Labour won back the seat they lost in 2019 with Mr Lightwood gaining a total of 13,166, beating the conservative candidate, Nadeem Ahmed, who received 8,241 votes.
The seat – which had been held by Labour for almost 90 years before the national election in 2019 – was up for grabs after former MP, Imran Ahmad Khan, stepped down after being jailed in May for an historic sexual assault.
The business owners are in agreement that one of the first tasks that Mr Lightwood needs to prioritise is the Arriva bus strikes, which has been ongoing since June 6.
Scott Oldroyd, the owner of So Wood Ornamentals, said he voted for the Independent candidate to “keep Wakefield ideals in Wakefield” without interference from Westminster.
He wants Wakefield to be “on par” with the rest of the country and receive adequate funding to develop the district as a business hub.
He said: “I went for the Independent so that we could keep Wakefield’s ideals in Wakefield rather than going through Westminster, unfortunately Labour got back in.
“Basically, we want to be on par with everybody else. This is one of the best places to come and set a business up and to succeed but the funding and help we get is minimal.
“We also need to try and keep Wakefield’s money in Wakefield.“We need [the new MP] to fight for us in Westminster. We need him to get the buses back running again.
“We’ve gone over two weeks without them and it is absolutely crippling all the shops in Wakefield. We need to get the pay rises sorted out so everyone is on an equal par and that people can actually afford to pay their bills and live.”
Richard Campbell-Marrin, the landlord of the Raven pub, said that it is crucial that Mr Lightwood tackles the bus strikes which has resulted in a loss of trade for many businesses – including his own – in the city centre over the past few weeks.
He said: “Regardless of political party, the first thing he’s got to look at is people’s access into the city centre. The bus strike has been detrimental to businesses, regardless of what they are.
“The next thing to look at is investment. When you compare Wakefield to Leeds, there is no competition. People travel from Wakefield to Leeds for shopping. Wakefield has two major shopping centres – the Ridings and Trinity – but they have a lot of empty units.
“I voted for Akeef Akbar, the Independent. He was out there speaking to the community and businesses. I never met the gentleman before but he asked us what we expected out of him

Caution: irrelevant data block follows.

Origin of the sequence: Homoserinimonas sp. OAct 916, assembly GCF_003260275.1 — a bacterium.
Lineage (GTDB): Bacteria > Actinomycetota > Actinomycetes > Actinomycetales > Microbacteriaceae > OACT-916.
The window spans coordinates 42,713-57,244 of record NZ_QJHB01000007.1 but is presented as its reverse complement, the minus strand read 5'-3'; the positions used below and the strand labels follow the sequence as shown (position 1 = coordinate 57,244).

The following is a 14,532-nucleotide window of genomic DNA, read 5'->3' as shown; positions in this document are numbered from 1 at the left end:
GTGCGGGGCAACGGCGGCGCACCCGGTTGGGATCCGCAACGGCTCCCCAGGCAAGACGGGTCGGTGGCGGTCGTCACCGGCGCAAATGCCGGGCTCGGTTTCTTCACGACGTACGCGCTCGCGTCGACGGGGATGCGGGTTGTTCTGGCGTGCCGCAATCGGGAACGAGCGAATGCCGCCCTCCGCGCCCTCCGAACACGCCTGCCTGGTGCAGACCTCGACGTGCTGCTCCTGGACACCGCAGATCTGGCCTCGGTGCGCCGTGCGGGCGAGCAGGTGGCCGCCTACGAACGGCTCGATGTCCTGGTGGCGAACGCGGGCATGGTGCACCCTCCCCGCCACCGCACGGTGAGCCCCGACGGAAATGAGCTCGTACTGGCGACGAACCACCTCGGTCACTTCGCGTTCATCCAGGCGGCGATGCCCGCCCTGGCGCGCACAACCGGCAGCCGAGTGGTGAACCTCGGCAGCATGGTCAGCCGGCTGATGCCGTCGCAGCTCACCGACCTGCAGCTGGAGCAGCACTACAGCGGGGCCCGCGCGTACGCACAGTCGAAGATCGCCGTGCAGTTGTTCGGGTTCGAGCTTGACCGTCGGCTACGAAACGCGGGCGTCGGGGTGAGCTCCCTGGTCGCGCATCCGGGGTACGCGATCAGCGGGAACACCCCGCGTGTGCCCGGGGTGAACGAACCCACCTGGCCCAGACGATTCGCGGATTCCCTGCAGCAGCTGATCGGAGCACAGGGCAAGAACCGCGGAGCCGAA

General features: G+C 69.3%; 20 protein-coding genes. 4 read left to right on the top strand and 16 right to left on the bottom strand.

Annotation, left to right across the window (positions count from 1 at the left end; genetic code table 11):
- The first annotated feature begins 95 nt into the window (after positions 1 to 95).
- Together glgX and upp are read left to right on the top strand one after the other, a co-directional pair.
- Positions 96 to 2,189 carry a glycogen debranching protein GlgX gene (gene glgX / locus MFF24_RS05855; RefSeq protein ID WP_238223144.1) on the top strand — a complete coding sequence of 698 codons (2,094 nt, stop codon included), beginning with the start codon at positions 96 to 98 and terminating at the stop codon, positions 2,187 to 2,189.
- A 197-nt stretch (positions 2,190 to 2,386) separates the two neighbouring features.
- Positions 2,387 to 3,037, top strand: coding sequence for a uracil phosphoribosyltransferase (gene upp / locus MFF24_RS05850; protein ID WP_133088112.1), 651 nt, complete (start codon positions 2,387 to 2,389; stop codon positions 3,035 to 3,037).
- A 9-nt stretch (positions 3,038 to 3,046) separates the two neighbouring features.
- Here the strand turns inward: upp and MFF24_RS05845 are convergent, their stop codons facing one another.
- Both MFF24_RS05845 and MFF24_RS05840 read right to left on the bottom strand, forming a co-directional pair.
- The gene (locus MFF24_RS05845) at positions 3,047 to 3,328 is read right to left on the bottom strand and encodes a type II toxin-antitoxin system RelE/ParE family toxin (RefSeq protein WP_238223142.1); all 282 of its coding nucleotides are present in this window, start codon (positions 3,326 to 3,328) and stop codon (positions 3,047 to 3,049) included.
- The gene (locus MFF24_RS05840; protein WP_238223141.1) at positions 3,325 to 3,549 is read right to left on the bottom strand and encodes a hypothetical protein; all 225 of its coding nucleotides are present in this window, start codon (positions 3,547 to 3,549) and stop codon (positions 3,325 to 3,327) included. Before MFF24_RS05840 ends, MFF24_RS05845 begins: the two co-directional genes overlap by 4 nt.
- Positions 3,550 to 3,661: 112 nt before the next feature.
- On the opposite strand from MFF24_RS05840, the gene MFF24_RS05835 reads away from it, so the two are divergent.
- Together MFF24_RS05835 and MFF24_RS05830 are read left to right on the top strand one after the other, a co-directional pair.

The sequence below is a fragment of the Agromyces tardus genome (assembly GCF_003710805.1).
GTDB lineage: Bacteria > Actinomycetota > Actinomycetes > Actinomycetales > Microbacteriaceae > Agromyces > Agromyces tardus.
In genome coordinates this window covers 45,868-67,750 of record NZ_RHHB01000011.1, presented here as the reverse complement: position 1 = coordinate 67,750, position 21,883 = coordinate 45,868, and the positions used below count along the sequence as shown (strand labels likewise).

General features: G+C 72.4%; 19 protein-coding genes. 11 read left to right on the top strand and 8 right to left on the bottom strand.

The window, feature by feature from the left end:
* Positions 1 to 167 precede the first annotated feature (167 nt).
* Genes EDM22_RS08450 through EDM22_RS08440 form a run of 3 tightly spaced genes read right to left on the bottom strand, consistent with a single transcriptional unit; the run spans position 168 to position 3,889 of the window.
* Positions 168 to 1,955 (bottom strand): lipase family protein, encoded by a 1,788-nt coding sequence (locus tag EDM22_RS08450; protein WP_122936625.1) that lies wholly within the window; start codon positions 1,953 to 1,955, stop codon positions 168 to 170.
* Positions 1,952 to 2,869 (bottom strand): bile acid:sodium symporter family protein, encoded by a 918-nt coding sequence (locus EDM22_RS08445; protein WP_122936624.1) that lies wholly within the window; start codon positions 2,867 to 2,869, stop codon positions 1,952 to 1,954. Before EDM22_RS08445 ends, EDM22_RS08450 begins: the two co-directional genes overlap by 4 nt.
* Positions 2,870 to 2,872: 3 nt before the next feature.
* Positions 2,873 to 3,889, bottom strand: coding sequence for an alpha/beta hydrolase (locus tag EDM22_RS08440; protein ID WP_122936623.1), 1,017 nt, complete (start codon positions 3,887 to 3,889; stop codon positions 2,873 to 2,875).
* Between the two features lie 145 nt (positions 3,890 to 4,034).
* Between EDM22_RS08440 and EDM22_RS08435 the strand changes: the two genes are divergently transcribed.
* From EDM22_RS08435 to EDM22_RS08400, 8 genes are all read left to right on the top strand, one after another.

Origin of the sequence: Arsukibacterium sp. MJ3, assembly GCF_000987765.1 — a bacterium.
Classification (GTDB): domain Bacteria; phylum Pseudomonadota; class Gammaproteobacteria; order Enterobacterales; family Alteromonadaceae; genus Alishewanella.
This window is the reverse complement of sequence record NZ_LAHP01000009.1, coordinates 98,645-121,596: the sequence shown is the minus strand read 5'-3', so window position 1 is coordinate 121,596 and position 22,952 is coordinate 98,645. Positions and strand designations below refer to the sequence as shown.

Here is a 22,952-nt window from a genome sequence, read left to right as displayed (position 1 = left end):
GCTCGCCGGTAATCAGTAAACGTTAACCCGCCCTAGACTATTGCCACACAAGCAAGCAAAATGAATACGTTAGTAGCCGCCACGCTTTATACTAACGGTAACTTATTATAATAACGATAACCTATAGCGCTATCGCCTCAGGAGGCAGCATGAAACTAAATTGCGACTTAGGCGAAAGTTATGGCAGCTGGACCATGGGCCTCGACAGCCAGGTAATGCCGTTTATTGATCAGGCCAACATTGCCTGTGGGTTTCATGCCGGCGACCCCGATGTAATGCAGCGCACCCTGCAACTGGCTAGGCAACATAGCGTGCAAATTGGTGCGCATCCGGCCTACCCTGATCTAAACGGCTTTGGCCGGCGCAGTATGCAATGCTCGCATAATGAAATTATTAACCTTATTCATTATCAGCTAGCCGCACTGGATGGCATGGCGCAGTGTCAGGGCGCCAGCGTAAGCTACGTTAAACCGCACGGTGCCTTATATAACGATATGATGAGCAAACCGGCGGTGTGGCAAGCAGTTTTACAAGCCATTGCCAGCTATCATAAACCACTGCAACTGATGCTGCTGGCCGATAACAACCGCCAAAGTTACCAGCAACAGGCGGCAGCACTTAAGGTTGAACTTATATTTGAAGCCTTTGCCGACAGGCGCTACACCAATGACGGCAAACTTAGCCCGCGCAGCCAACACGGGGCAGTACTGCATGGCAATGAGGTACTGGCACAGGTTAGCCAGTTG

and not what he expected out of us.”
Jimmy Newson, owner of Dulcie’s Donuts, did not vote in yesterday’s elections but said he would have voted Conservative, for the second time in his life.
He said: “I would have voted for the Conservatives. Since the last Labour Government, I became so disillusioned with them that I started voting for the Conservatives.
“I was always Labour until Theresea May came in. To me, Labour hasn’t changed and they are just trying to cause troubles in the House of Commons. This is the only election since the 1970s that I haven’t voted for.”
The owner of a hair salon in the city centre, who didn’t want to be named, said that she had high hopes for the Conservative Party when they came in 2019 but was let down. She said that Mr Lightwood must listen to the people of the district and help to sort out the transport strikes.
She said: “The MP needs to listen to people and help. The bus strikes have impacted the city centre over the past few weeks. The country has been shut down over the past two years and we are finally trying to build our businesses back up but we are being knocked down with the bus and train strikes.
“Wakefield has had a Labour Council for years and years. When the Conservatives came in, we thought it would be like a breath of spring. Of course, it didn’t happen.”
Ruth Jones, owner of Monty’s Cafe, said she doesn’t know why people voted for Labour in the election as they “have not helped local businesses”.
She said:: “I’m having to close down my business because of the Government. I worked all the way through the pandemic and now we’ve got this. There are people in town because they have built around the city which is why people have dispersed from the centre.
“There are no people in the town centre because they’ve allowed corporate businesses such as Costa Coffee and Subway in the city centre and I blame Labour, they’ve been in power all
this time and they have not served this city at all.
“Why are people still voting for the same politicians? It does not make sense to me at all?”
However, one of the potential reasons why Labour regained its seat is due to loyal voters such as Robert Johnston and Eunice Johnston, two retirees.
Mr Johnson said: “We hoped Labour would win and we’re really glad they did. I’ve always voted Labour as I was a miner. We thought that Simon Lightwood looked quite good and we hope that he proves his word.”